The prominent American imam, Omar Suleiman, has issued a clarification statement publicly repenting and apologising for participating in unIslamic ritual during a solidarity march for Mexican immigrants in 2018.
The issue was first raised by American Muslim apologist and blogger Daniel Haqiqatjou in a video released on Friday 18 September.
The ritual commonly known as ‘libation’ entails pouring water or a liquid beverage on the ground as an offering to a deity or to commemorate the spirits of the deceased.
On the same day, as Muslims took to social media to criticise Imam Omar Suleiman for his participation in the libation ritual, the following statement was issued on his official Facebook page:
“Over the last several years, I have tried to engage just causes, and help others as well to do so, without compromising our theology or values. I believe in sacred activism as Imam Dawud Walid puts it, and think everyone should read his book on it which is an incredible contribution. I admired greatly the likes of Imam Siraj Wahhaj (who didn’t just offer a prayer in Congress but has cleaned up entire communities in New York) and Imam Zaid Shakir who has never shied away from the causes of fighting police brutality, militarism, playing a role even in the Occupy Oakland protests. May Allah bless those Imams for how they teach us how to engage this space faithfully, and forgive them (and us) for any shortcomings along the way.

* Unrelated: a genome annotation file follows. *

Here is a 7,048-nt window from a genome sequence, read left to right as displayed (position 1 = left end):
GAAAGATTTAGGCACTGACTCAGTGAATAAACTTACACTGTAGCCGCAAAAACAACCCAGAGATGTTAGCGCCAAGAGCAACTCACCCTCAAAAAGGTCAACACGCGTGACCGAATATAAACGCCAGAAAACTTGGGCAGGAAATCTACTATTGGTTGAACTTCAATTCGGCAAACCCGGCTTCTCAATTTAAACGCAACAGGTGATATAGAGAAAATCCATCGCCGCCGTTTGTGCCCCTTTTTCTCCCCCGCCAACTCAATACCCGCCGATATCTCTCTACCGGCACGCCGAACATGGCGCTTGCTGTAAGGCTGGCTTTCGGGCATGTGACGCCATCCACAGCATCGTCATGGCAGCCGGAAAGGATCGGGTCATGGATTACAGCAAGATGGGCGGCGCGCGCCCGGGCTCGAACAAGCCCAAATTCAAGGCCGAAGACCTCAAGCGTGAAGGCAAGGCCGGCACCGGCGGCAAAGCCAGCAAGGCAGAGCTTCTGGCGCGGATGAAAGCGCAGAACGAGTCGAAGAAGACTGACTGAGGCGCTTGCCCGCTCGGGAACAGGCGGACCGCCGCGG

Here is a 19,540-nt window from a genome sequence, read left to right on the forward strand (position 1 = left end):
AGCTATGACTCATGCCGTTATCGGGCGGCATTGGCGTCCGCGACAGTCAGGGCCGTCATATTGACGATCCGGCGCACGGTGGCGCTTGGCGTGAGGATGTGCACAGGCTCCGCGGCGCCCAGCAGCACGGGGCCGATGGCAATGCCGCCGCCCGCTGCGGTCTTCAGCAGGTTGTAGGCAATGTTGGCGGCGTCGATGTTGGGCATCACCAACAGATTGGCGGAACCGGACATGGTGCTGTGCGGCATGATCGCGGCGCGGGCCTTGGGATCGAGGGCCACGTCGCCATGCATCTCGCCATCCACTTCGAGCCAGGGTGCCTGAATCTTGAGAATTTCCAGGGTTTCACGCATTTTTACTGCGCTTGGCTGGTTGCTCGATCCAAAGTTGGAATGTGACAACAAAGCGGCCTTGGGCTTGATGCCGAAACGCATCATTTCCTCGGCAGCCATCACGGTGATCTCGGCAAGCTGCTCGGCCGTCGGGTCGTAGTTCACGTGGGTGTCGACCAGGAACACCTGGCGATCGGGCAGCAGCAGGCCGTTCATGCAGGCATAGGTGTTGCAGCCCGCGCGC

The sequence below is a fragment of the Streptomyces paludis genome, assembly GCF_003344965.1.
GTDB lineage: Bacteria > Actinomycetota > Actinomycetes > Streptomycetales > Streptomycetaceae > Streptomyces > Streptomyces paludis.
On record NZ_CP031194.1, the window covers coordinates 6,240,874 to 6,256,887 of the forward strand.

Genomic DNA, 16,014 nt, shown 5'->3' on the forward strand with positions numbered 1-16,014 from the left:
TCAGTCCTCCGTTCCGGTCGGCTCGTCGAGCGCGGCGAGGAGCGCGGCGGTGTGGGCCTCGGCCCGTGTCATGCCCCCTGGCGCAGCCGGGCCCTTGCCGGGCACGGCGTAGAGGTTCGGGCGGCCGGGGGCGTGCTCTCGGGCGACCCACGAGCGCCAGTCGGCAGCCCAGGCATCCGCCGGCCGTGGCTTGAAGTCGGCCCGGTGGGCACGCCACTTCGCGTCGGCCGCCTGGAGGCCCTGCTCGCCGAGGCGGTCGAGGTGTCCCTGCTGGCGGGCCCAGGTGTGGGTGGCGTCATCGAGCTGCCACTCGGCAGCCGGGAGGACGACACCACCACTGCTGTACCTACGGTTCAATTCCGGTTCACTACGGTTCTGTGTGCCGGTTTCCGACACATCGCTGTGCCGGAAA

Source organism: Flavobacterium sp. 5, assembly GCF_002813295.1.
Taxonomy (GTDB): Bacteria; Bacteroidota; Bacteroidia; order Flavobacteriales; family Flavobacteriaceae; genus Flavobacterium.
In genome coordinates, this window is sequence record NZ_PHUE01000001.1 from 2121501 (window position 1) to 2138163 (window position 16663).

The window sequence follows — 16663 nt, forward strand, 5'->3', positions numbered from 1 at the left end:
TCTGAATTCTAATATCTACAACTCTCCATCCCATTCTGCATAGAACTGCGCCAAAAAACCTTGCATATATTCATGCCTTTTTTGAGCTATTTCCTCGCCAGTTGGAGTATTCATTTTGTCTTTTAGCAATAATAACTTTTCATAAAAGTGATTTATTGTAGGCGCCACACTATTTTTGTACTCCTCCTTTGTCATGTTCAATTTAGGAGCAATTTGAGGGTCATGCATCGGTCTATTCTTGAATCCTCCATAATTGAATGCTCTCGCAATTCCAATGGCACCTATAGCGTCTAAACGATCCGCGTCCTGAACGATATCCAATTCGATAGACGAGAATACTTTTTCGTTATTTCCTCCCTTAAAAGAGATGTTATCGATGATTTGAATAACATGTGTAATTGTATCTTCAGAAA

“Multifaith work, protests, activist spaces, etc. are difficult spaces to navigate. There are certain issues we cannot turn our backs on, but we (starting with me) have to navigate with great care. Issues like systemic racism and children in cages at the border cannot be ignored. Issues of torture (Gitmo and Abughraib), and our foreign wars either waged by the American government or funded/supported by it that disproportionality impact Muslims cannot be ignored. But neither can our faith sensibilities. I don’t think forsaking those spaces is the right way for orthodox Muslims who care for these issues as the empathy we learn from the Prophet (Saw) would have us do, but are wary of the awkwardness that arises.
“Case in point, some images of a protest at the San Diego/Tijuana border protest from 2 years ago surfaced this past week that depict me and other Muslim leaders joining alongside other faith leaders in a protest in the immediate aftermath of the military tear gassing poor migrants on the other side. That protest was organized primarily by the Quakers. I have been to Juarez, Tijuana, McAllen, etc. numerous times to protest for this cause. I do not want the gravity of the mistreatment of the migrants to be forgotten especially in light of some of the new horrors that have been unveiled just this week. How do I choose whether or not a protest is worth engaging? By considering primarily what the issue is. I believe in broad coalitions, and specific issues. Muslims should only engage issues that have grounding, and never support anything as an issue religiously, politically, socially, etc. that violates the Quran and the Sunnah. That’s my organizing philosophy.